Lithium concentrations may be impacted by a number of causes, including underlying medical conditions, drug interactions, and diet (Table 1). Enteral absorption of lithium is rapid with oral lithium citrate solution absorbed within 1 hour.3,5 Lithium carbonate regular-release and ER formulations are absorbed more slowly (1 to 3 hours and 3 to 6 hours, respectively).5 Similarly, bioavailability varies between lithium formulations. Lithium solution and regular-release products have nearly complete bioavailability, and the ER preparations may have a bioavailability as low as 60%.5 The plasma protein binding of lithium is negligible with a volume of distribution equaling that of total body water.1,3,5 Lithium does not undergo metabolism, and is excreted via the kidneys.1,5 Individuals who are elderly or renally impaired may have decreased clearance and higher lithium concentrations.3 In this case, the patient was young, healthy, and had adequate renal function. Renal function was stable throughout admission. Given he was previously able to achieve therapeutic, and supratherapeutic, lithium concentrations prior to admission, it is unlikely renal function played a role in the undetectable lithium concentration.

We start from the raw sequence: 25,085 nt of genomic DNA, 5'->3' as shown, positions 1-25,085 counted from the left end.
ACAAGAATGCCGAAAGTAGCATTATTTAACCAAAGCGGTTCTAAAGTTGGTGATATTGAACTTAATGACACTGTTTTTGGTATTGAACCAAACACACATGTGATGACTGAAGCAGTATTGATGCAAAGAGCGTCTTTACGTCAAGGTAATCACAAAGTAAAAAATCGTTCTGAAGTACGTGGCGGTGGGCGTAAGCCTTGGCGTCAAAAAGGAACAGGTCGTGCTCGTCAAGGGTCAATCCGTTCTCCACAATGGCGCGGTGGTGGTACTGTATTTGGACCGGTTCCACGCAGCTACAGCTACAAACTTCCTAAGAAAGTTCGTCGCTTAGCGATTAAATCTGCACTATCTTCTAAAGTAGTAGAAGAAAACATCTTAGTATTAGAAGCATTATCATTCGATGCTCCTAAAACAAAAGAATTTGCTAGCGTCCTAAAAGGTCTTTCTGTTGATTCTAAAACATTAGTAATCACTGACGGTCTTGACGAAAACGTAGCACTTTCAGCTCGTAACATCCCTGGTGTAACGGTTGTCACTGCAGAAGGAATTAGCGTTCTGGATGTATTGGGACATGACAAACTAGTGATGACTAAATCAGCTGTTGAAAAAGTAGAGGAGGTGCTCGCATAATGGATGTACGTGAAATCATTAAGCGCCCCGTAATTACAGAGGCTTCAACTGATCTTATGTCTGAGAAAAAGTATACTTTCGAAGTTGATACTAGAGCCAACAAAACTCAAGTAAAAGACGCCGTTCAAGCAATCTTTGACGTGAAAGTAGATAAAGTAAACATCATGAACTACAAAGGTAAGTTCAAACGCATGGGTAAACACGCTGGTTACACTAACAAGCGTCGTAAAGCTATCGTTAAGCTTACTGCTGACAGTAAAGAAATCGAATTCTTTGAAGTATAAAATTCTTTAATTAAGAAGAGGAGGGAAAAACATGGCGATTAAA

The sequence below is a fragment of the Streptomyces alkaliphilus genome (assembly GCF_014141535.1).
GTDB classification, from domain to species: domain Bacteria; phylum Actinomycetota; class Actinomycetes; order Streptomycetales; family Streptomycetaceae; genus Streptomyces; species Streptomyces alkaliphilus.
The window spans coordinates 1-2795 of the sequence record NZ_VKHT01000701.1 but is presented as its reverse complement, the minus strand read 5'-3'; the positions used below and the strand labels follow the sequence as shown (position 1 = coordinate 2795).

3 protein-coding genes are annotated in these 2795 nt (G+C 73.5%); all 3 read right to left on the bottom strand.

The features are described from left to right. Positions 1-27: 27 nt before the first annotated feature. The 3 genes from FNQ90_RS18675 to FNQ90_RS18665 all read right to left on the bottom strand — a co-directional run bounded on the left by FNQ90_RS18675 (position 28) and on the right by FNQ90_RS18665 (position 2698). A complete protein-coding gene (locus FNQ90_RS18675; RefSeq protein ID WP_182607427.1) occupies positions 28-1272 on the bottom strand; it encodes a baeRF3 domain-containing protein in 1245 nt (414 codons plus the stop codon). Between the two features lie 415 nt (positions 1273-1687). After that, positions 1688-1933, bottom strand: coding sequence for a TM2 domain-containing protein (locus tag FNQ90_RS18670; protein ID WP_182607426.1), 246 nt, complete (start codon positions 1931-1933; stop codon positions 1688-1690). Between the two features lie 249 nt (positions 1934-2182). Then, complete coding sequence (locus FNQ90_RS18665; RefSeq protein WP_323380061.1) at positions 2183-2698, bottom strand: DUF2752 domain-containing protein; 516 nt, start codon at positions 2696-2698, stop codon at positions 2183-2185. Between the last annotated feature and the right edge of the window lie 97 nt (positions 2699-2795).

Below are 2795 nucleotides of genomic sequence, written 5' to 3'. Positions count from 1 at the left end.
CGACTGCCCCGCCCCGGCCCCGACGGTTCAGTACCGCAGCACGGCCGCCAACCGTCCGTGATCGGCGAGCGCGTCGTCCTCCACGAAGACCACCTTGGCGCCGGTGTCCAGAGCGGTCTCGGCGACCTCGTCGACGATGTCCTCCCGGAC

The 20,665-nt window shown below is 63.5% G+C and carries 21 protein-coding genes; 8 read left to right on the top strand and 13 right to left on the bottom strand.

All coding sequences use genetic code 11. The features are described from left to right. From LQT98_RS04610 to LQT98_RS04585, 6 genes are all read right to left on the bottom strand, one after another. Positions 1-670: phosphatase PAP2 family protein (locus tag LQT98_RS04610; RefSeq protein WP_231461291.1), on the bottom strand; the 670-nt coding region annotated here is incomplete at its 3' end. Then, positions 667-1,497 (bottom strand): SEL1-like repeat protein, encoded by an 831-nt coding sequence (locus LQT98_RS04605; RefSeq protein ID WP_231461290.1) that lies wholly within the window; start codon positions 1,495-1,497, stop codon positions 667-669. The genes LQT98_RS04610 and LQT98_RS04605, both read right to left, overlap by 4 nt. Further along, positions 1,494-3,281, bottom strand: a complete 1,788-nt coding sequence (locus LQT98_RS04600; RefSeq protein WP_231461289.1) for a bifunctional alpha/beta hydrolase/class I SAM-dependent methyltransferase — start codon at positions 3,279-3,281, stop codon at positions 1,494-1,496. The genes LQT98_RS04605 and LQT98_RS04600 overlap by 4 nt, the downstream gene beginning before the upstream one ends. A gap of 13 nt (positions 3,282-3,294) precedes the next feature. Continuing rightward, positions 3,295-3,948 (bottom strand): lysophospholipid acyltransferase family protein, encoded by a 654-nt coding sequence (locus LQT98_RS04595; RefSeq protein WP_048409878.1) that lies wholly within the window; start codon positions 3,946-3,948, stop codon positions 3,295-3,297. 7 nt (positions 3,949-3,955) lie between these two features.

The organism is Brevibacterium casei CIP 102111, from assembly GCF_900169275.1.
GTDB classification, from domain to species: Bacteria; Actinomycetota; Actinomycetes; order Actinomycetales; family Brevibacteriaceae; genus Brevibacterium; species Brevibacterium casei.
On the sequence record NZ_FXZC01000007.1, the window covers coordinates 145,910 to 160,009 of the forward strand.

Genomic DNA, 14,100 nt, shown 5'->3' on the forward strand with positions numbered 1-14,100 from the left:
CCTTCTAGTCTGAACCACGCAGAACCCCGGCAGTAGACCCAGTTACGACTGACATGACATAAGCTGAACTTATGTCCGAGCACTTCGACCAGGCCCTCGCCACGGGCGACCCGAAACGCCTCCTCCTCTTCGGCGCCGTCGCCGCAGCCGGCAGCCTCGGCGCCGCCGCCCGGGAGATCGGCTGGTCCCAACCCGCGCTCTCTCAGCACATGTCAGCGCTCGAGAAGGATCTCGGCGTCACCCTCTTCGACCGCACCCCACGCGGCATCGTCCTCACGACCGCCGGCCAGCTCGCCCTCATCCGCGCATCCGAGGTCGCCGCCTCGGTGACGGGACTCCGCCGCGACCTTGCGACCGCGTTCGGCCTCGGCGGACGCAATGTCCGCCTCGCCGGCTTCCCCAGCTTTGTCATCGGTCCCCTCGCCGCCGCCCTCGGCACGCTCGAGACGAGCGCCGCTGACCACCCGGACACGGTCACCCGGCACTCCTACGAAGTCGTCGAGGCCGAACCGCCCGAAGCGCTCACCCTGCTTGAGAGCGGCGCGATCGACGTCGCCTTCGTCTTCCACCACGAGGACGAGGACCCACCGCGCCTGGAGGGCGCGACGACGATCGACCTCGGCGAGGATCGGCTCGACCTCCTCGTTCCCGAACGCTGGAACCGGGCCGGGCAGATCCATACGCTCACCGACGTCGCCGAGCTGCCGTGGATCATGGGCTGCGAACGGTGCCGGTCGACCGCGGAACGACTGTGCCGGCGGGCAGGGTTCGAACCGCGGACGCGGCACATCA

In young, healthy individuals, the serum half-life of lithium is about 24 hours, and steady state concentrations are achieved within 3 to 4 days; thus, lithium concentrations should be measured 3 to 4 days after dose adjustments with concentrations drawn immediately prior to the next dose to accurately represent trough concentrations.3 In this case, the patient had received an adequate number of doses, and lithium concentrations were timed appropriately relative to dose adjustments and administration despite occasional refusal of assessments.